Posted by: wrmcnutt | November 19, 2009

Owwwww!


I’m walking a little funny today.  A certain portion of my anatomy is sore.  It suffered an unanticipated injury.

For the uninitiated, I have bought a boat. I found the boat I wanted on-line, drove to Richmond, Virginia, and paid cash, and towed it home.  A quick glance at the bow revealed Virginia registration numbers.  I don’t know much about owning boats yet, as my previous boating experience has been with overgrown beach toys. But I was pretty sure that using a boat with Virginia numbers in Tennessee would, in some way, cause problems with Virginia cooties or something.  So I did what any rational geek would do.  I went to Google and typed in “How do I register my boat in Tennessee?”  As almost always happens, Google had my answer, immediately.  Not too surprisingly, it’s the Tennessee Fish and Wildlife Resources Agency who track boats here in Tennessee.

“Bummer, sez I.”  I’m sure they’re nice guys, but I wasn’t looking forward to hunting down TWR, wherever their offices may be, and getting the registration forms.  Then I notice that the local County Clerk’s office has the forms.  You go down there, pick up the form, fill it out, and mail it in with a check.  Obnoxious, but livable.  You should be able to do this on-line.  Postal mail? In this day and age? I mean, really.  But the good news is that the County Clerk’s office is less than four blocks from here.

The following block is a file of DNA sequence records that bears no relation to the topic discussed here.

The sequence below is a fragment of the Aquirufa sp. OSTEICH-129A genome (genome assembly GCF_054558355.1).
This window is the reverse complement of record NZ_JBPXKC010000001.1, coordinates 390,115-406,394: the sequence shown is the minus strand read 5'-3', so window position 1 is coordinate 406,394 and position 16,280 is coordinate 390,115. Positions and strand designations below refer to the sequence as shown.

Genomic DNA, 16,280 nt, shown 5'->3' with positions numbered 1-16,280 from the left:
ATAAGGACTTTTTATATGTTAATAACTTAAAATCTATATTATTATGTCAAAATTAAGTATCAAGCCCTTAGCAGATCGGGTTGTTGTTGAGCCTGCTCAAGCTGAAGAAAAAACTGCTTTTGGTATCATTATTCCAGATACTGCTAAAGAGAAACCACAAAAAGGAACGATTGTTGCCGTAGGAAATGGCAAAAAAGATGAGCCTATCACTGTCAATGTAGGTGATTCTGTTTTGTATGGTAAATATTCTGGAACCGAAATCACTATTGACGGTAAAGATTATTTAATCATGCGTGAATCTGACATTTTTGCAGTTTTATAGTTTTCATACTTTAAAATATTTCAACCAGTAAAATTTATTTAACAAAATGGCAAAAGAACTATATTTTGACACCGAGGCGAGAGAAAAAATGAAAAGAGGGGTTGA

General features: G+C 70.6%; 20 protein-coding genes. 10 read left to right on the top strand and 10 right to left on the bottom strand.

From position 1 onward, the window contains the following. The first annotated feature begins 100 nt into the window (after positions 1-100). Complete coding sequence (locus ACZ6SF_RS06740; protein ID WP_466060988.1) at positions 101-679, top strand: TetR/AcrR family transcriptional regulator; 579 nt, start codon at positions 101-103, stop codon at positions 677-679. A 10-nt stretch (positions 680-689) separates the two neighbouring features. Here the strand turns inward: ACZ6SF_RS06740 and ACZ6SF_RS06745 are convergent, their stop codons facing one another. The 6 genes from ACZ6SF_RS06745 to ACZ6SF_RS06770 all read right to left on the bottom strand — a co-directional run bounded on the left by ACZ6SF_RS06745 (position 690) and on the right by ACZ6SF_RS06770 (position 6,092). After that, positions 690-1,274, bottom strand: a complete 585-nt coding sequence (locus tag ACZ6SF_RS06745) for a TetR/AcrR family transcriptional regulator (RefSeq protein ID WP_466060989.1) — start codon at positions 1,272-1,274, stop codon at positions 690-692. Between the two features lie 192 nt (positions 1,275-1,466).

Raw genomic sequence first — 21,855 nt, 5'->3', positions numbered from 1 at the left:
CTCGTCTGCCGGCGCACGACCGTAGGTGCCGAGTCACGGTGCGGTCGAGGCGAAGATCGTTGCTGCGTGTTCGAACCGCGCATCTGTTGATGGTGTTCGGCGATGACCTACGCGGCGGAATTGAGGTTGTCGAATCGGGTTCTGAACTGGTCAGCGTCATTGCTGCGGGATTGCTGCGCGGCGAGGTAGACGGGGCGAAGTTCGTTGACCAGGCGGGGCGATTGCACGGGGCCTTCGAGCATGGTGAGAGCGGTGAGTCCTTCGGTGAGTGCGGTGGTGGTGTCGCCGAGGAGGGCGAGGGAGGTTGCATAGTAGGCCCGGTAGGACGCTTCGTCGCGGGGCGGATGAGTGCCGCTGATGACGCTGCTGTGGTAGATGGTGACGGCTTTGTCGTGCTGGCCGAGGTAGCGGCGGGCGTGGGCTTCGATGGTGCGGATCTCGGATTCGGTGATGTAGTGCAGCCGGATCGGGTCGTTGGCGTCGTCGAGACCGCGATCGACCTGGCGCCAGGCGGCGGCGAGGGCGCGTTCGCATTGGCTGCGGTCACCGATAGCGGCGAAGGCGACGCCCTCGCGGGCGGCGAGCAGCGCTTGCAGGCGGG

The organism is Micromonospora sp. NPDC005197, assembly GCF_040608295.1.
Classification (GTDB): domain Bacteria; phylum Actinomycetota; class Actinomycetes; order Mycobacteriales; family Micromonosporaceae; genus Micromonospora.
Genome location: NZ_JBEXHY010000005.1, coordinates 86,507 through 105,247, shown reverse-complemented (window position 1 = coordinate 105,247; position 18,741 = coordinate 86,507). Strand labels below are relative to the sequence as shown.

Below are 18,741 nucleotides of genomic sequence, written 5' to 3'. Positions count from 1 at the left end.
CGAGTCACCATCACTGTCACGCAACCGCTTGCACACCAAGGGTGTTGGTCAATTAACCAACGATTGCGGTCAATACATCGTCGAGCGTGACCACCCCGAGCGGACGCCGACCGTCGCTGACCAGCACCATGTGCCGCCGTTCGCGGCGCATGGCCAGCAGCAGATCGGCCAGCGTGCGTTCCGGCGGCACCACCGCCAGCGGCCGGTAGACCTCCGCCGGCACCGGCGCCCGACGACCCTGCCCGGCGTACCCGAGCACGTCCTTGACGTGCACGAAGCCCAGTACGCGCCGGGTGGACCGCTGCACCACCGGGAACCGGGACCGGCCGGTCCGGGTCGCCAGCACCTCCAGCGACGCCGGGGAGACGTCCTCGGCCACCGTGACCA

And so I set out.  It was beautiful day.  The sun was shining, the birds that haven’t flown south yet were singing, and a gentle breeze was blowing.  The only thing wrong with the day was that I was at work, and walking to the Old City Hall on my lunch break, instead of sailing.

So, like an idiot, I toodled on down there.  As I walked, the skies began to darken.  When I reached the 150-year-old building, I glanced up, and the dark clouds were swirling in a dark vortex.  Sleet bounced off the brim of my hat.  As I walked through the graveyard in front of the building, the charnel house scent of death filled my nostrils.  Reaching the top of the stairs, I stepped over the small family of scorpions and tarantulas, and opened the door.  The ancient hinges creaked with the sound of lost souls, doomed to wander the earth.  I approached the security station.

The hunch-backed guard, wearing a dark hood, shuffled forward. “Please deposit any pocket knives here.  And step through the scanner.  Oh, and please also leave behind any crucifixes, holy water, or other holy symbols.”  He smiled, revealing brown teeth.  I did as I was told and proceeded into the vehicle registration office.

As I approached the window that did not have anyone waiting, lightning flashed, the light glinting off the horns of the woman behind the counter.    Foolishly, I told her at the window that I’d bought a boat in Virginia and needed to register it in Tennessee.  She smiled.  I somehow missed the fangs.  “Do you have your bill of sale?”